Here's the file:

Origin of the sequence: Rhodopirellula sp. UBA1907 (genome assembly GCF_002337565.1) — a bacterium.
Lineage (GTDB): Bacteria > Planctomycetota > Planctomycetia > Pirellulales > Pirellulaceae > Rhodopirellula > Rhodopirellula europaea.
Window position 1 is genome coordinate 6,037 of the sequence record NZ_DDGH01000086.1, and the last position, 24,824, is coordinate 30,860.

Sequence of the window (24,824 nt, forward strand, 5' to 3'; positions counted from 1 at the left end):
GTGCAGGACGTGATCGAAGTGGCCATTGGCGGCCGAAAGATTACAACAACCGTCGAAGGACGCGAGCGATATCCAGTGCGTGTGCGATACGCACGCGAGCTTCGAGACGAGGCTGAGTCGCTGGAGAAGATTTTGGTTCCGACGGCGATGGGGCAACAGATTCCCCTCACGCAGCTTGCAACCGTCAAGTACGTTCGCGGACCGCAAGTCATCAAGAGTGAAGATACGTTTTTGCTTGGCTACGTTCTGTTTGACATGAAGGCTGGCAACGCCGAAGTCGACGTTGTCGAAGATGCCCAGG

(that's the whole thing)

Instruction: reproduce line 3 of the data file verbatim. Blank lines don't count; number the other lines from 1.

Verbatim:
Window position 1 is genome coordinate 6,037 of the sequence record NZ_DDGH01000086.1, and the last position, 24,824, is coordinate 30,860.